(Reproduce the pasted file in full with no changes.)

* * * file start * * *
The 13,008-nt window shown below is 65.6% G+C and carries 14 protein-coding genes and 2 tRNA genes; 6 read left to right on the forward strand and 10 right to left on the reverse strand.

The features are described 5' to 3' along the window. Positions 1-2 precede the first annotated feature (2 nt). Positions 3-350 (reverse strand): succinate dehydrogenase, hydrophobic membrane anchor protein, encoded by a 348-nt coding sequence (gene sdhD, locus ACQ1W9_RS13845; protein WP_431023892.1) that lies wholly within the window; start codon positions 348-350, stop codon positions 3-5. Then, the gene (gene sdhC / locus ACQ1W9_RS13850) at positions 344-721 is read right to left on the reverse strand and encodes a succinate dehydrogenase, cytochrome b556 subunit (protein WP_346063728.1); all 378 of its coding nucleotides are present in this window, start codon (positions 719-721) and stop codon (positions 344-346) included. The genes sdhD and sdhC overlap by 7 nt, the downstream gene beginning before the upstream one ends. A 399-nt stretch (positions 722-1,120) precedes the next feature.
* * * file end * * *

The 13,008-nt window shown below is 65.6% G+C and carries 14 protein-coding genes and 2 tRNA genes; 6 read left to right on the forward strand and 10 right to left on the reverse strand.

The features are described 5' to 3' along the window. Positions 1-2 precede the first annotated feature (2 nt). Positions 3-350 (reverse strand): succinate dehydrogenase, hydrophobic membrane anchor protein, encoded by a 348-nt coding sequence (gene sdhD, locus ACQ1W9_RS13845; protein WP_431023892.1) that lies wholly within the window; start codon positions 348-350, stop codon positions 3-5. Then, the gene (gene sdhC / locus ACQ1W9_RS13850) at positions 344-721 is read right to left on the reverse strand and encodes a succinate dehydrogenase, cytochrome b556 subunit (protein WP_346063728.1); all 378 of its coding nucleotides are present in this window, start codon (positions 719-721) and stop codon (positions 344-346) included. The genes sdhD and sdhC overlap by 7 nt, the downstream gene beginning before the upstream one ends. A 399-nt stretch (positions 722-1,120) precedes the next feature.